Approving this CSG Project will worsen the impacts of climate change, thus contributing to the burden that will be borne by future generations in living with, and addressing, the consequences of climate change.

NWA will adduce expert evidence from Professor Penny D. Sackett. In her report, Professor Sackett will document the current serious impacts of climate change and summarise the science of anthropogenic climate change and its impacts. In addition to this summary, NWA and its members rely upon the helpful summary of the science and the international framework on climate change set out in the judgment of Mallon J in Sarah Thomson v The Minister for Climate Change Issues (2018) 2 NZLR 160; [2017] NZHC 733 at [8]-[42].

Further, the Professor Sackett will demonstrate that Australia is not on track to meet its NDC target for 2030. Further, if every country followed Australia’s level of action, the world would be on a trajectory to reach a 3- 4°C temperature rise by 2100 and would thus face extremely damaging levels of climate change impacts.[2]

In order to address the issue of dangerous climate change, Australia, along 196 other Parties, is a signatory to the Paris Agreement, which entered into force on 4 November 2016. The Paris Agreement aims to strengthen the global response to the threat of climate change, in the context of sustainable development and efforts to eradicate poverty, including by, inter alia:

Holding the increase in the global average temperature to well below 2°C above pre-industrial levels and pursuing efforts to limit the temperature increase to 1.5°C above pre-industrial levels, recognizing that this would significantly reduce the risks and impacts of climate change.

In Professor Sackett’s opinion, the carbon budget approach, as adopted by the Intergovernmental Panel on Climate Change (IPCC), is the most robust way to determine the cumulative amount of carbon that can be emitted into the atmosphere to stay within the temperature goals of the Paris Agreement.

In Professor Sackett’s opinion, under any reasonable set of assumptions regarding probabilities of actually meeting the carbon budget and the sensitivity of the climate system to the level of greenhouse gases in the atmosphere, fossil fuel combustion must be phased out quickly, and most of the world’s existing fossil fuel reserves – coal, oil and gas, including CSG – must be left in the ground, unburned, if the Paris Agreement temperature targets are to be met. It therefore follows that no new fossil fuel development, including the Project, can be permitted because its approval would be inconsistent with the carbon budget approach towards climate stabilisation and the Paris Agreement climate target.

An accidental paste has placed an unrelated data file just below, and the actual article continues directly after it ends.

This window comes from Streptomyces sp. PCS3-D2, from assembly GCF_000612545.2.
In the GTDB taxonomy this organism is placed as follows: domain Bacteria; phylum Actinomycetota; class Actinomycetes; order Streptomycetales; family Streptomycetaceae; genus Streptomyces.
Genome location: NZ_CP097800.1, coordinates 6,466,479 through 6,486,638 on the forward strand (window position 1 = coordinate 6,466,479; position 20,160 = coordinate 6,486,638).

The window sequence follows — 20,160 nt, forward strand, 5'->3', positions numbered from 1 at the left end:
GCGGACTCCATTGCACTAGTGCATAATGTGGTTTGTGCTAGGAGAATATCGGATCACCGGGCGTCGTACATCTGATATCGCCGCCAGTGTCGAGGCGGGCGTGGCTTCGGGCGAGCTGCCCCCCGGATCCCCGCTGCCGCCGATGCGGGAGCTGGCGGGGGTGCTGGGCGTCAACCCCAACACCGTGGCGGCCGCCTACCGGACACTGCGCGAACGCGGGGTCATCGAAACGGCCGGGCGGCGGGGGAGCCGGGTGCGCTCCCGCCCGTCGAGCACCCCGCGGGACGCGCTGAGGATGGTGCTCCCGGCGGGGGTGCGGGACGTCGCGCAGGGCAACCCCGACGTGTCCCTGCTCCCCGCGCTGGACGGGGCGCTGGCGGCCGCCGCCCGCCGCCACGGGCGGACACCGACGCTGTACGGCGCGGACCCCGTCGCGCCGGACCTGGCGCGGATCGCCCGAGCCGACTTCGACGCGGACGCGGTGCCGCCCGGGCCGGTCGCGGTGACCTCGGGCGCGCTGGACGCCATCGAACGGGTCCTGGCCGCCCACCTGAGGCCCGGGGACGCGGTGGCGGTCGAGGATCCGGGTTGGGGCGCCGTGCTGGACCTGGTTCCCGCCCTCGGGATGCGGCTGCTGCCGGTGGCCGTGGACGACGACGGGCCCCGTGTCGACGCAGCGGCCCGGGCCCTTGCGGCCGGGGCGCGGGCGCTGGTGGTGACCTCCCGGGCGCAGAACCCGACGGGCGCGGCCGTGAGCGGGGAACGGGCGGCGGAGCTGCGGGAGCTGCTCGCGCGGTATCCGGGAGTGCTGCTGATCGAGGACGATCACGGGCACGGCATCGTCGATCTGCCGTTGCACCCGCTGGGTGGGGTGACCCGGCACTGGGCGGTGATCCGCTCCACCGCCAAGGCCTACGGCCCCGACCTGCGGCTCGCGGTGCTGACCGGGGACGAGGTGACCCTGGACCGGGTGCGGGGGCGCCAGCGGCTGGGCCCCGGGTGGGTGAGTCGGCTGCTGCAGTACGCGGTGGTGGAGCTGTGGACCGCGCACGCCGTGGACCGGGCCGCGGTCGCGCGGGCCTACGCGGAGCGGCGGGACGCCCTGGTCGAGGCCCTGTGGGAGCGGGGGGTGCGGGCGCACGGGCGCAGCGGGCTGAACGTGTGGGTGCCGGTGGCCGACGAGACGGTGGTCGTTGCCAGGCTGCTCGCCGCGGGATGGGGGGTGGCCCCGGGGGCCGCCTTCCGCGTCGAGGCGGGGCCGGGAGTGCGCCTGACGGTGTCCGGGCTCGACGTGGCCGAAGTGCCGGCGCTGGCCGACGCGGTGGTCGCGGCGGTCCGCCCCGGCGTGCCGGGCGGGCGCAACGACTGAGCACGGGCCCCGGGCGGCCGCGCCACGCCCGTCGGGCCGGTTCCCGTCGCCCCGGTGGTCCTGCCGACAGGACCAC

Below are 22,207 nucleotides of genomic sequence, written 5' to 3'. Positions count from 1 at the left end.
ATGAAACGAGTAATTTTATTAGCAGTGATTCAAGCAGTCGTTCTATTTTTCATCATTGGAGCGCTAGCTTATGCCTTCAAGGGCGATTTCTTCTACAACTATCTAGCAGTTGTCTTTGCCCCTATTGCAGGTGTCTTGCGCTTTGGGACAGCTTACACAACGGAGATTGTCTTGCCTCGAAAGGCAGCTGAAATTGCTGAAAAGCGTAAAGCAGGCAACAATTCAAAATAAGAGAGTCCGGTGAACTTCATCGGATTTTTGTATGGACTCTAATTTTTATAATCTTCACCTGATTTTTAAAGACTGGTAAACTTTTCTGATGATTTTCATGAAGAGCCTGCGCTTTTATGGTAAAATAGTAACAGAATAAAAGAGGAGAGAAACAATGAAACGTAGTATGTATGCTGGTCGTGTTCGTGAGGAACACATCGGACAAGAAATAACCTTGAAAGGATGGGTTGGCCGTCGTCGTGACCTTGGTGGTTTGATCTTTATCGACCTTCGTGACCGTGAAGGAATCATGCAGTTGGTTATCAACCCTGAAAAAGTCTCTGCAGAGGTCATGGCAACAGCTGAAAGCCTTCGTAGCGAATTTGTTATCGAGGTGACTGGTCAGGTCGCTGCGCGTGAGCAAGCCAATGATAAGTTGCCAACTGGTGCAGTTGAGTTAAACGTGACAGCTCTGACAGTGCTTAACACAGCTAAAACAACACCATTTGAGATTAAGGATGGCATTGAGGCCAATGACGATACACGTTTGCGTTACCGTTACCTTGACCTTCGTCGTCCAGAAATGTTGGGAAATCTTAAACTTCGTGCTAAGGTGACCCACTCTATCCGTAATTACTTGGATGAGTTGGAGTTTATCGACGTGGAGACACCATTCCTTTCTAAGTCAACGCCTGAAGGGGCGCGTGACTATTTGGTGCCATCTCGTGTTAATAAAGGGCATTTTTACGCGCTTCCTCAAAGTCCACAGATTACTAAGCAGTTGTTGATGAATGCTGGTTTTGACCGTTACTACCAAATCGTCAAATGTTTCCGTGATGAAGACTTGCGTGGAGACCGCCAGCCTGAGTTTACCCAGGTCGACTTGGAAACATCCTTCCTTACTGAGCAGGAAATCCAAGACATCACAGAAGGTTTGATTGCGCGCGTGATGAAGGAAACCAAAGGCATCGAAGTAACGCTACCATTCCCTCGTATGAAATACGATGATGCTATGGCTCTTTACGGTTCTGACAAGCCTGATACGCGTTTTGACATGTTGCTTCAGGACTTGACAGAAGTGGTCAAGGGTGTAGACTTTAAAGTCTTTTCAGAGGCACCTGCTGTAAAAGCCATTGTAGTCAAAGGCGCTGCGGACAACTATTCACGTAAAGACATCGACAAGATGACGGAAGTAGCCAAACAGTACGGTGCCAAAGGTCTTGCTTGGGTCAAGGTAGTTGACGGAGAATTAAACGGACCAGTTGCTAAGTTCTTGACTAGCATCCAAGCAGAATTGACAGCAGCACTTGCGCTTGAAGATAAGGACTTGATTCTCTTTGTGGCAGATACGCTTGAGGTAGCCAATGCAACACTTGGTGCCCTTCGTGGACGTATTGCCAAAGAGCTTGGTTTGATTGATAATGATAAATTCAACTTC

The approval of the Project at the current time is contrary to the principle of intergenerational equity because of the cumulative impact of GHG emissions from the Project, which is inconsistent with the carbon budget approach towards climate stabilisation and the Paris Agreement climate target. The Project’s contribution to cumulative climate change impacts mean that its approval would be inequitable for current and future generations.

Because the Project will contribute to cumulative anthropogenic GHG emissions that are currently projected to exceed the carbon budget, any conditions to be attached to the Project that do not require it to be carbon neutral will be insufficient to address its cumulative GHG impacts.

Accordingly, approval of the Project at the current time would be irrational, is not in the public interest, is contrary to the principles of ESD and should be refused consent.

  • [1] at [690]
  • [2] Professor Will Steffen, Expert Report, [27], [36].